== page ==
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The Girl

Director: David Riker
Cast: Will Patton, Maritza Santiago Hernandez, Abbie Cornish

(US DVD: 2 Jul 2013)

Why didn’t Abbie Cornish ever happen? After a promising start in her home country where she starred in the multi-awarded Somersault, the Australian actress went on to Hollywood where she was poised to become the next big thing after landing juicy roles in Kimberly Peirce’s Iraq drama Stop-Loss, Ridley Scott’s A Good Year and Shekhar Kapur’s Elizabeth: The Golden Age.


Her biggest chance at recognition came when she played Fanny Brawne, John Keat’s muse in Bright Star directed by Jane Campion. Her soulful, melancholy turn as the vibrant Brawne earned her rave reviews that mysteriously saw her gain no real traction at year end awards and during the next few years her career just continued to fizzle, as she starred in films directed by Zack Snyder and Madonna.


What exactly has kept Cornish away from glory is an enigma. Is it her physical similarity to Charlize Theron? Can it be that Hollywood hasn’t forgiven her for her alleged involvement in the dissolution of a revered industry couple? Does she have a bad relationship with her agent? The answer might never be clear, but watching The Girl, it becomes plain disappointing. Cornish injects such humanity to her character in this movie, that one can’t help but assume that if she had been played by say Theron, she would’ve instantly been in the run for a dozen awards.


The film (written and directed by David Riker) has Cornish play Ashley, a down on her luck Texas woman who works at a supermarket while trying to sober up and regain custody of her little son, Georgie (Austin Wayne West) who lives with foster parents. From the very start, Ashley is presented to us as a confrontational person who believes the whole world is trying to destroy her. When her boss refuses to give her a promotion, she accuses him of preferring “Mexican girls”, even after he tells her that it’s all about her attitude.


Under constant pressure from social workers who pay her surprise visits—which give her no time to hide her half empty bottles and other suspicious objects—Ashley decides the only way to win her son back is to make more money, so following her father’s (a chilling Will Patton) advice she becomes a “coyote”, that is someone who carries illegal aliens across the Mexico-US border. However, her very first attempt at this unorthodox career goes terribly wrong when the people she is trying to smuggle into the States flee after they’re discovered by a patrolling helicopter. All but two of them are left behind: an old man and a little girl by the name of Rosa (Maritza Santiago Hernandez) who begs Ashley to reunite her with her parents.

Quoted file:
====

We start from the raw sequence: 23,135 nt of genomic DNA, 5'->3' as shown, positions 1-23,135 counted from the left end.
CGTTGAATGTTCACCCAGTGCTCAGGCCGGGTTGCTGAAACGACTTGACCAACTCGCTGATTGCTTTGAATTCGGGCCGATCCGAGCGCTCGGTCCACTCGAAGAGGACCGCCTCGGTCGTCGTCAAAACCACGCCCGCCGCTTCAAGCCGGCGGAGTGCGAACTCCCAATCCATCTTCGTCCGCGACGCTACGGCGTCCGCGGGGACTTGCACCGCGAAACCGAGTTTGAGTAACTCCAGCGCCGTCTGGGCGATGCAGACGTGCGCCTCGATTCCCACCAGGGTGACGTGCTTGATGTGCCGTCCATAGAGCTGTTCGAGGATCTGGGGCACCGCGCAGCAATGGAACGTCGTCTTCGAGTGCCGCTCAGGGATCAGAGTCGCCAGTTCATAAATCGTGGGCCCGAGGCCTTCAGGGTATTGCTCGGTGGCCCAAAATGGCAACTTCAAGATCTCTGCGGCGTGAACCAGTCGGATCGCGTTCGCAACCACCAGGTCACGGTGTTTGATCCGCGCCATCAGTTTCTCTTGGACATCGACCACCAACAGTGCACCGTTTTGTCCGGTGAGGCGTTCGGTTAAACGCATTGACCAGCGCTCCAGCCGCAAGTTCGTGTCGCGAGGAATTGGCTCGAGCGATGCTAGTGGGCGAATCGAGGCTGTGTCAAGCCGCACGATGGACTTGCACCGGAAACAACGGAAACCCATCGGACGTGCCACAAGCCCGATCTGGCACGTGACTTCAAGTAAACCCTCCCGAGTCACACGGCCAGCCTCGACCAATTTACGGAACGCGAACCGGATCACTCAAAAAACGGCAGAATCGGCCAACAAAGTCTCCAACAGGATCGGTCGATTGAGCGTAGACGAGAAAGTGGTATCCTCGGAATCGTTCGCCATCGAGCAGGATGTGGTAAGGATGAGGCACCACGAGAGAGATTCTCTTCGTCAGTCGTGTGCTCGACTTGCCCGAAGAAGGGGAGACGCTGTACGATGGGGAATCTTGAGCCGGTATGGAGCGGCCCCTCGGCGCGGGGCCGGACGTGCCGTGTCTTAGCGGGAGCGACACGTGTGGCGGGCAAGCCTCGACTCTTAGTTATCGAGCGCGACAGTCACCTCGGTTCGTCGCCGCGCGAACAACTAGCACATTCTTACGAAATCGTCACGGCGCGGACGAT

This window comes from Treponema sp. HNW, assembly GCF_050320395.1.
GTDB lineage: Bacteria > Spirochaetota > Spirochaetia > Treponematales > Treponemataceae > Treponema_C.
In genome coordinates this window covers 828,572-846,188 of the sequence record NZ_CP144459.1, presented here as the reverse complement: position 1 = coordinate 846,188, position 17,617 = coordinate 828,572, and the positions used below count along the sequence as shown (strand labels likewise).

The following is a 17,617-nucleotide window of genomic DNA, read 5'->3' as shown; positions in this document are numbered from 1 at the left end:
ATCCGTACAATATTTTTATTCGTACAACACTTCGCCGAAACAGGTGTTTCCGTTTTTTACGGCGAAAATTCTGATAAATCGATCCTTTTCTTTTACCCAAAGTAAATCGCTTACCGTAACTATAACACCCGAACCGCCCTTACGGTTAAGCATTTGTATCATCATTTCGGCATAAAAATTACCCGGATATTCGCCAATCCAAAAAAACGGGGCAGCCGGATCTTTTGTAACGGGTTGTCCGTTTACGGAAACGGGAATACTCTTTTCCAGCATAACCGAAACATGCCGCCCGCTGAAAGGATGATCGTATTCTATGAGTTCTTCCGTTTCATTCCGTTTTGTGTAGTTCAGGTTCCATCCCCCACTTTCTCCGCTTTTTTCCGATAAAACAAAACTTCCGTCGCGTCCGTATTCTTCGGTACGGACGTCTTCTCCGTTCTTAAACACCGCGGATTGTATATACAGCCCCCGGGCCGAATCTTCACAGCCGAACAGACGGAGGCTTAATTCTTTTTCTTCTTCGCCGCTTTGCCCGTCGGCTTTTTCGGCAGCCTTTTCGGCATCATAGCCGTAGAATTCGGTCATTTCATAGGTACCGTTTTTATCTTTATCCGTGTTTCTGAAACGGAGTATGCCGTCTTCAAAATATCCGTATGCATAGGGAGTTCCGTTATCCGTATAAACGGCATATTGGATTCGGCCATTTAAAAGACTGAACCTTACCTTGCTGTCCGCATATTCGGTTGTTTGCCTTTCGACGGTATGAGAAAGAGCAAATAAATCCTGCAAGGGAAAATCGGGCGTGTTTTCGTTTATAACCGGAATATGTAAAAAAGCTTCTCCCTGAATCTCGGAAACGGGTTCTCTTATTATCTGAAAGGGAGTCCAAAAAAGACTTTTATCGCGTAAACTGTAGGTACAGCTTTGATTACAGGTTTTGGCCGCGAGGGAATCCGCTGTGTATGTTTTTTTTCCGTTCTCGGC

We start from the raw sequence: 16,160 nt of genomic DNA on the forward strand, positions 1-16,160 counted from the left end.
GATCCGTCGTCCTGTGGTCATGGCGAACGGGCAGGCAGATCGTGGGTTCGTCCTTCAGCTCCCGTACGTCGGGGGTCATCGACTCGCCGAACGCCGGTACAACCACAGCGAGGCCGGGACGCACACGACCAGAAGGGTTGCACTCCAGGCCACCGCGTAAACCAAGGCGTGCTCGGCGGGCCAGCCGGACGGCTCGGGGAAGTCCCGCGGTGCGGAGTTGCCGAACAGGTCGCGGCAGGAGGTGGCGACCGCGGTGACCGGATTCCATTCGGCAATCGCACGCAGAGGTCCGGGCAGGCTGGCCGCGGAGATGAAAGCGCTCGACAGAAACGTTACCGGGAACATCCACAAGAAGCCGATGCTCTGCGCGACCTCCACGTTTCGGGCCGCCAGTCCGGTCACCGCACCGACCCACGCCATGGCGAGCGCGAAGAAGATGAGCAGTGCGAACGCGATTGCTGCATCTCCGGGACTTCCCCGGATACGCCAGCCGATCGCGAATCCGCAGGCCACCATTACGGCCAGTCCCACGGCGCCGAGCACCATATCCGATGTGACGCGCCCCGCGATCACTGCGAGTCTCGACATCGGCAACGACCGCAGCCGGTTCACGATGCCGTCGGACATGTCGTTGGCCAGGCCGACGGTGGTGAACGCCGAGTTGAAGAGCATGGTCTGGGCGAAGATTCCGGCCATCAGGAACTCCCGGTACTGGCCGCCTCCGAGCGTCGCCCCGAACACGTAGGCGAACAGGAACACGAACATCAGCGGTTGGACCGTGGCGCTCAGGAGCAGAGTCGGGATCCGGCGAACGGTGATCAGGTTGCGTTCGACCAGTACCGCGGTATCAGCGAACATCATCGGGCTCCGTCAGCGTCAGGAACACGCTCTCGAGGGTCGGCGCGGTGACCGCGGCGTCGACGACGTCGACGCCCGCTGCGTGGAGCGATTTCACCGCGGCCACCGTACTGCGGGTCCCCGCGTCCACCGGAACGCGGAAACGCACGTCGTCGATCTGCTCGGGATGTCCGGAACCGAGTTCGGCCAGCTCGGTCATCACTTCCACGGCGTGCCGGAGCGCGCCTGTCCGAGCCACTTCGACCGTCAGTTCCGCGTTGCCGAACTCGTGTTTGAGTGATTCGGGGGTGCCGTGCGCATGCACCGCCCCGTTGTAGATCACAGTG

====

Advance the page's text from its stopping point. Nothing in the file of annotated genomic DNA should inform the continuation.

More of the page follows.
Perhaps out of guilt or just as a dramatic resource, Ashley travels with the little girl to Mexico where she is under the constant threat of getting caught for what she’s done, missing an important court appointment and developing feelings for Rosa, who might very well be an orphan. Riker doesn’t worry too much about making sense (we never know why it’s so easy for Ashley to drive back to Mexico with a child for example…) but he reassures us that his movie is not about plot or learning lessons, but about Cornish’s performance.


There must have been a point during filming when he realized how much the actress can do with so little, that he just gave up and decided to surrender his entire film to the power of her soulful search. Combining restrained rage with confusion and lack of self-knowledge, Cornish gives the kind of performance where the character reveals everything through her eyes. There is little Ashley can do not to show how hurt she is, how alone she feels and how hard she wants to make things work, especially because she still doesn’t understand who she is.


The plot may be filled with silly turns and more often than not verges on the melodramatic, but Cornish’s stern work and her lack of vanity when it comes to acting next to a child (who sadly gives an obnoxiously studied performance) prove to be the real draw to this film. Those expecting a treatise on Mexican-American border relationships will be highly disappointed and those expecting the Caucasian-meets ethnic person and magically turns their life around, might be quite surprised by the fact that thanks to its leading actress The Girl sometimes proves to be revelatory.


Extras in the DVD edition are limited to a short making-of documentary and a theatrical trailer.

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Jose Solís wanted to be a spy since he was a child, which is why by day he works as a content editor and by night he writes and dreams of film. Although he doesn’t travel the world fighting villains, his mission is to trek the planet from screen to screen. He has been writing about film since 2003 and regularly contributes to The Film Experience and PopMatters. He is a member of the Online Film Critics Society.


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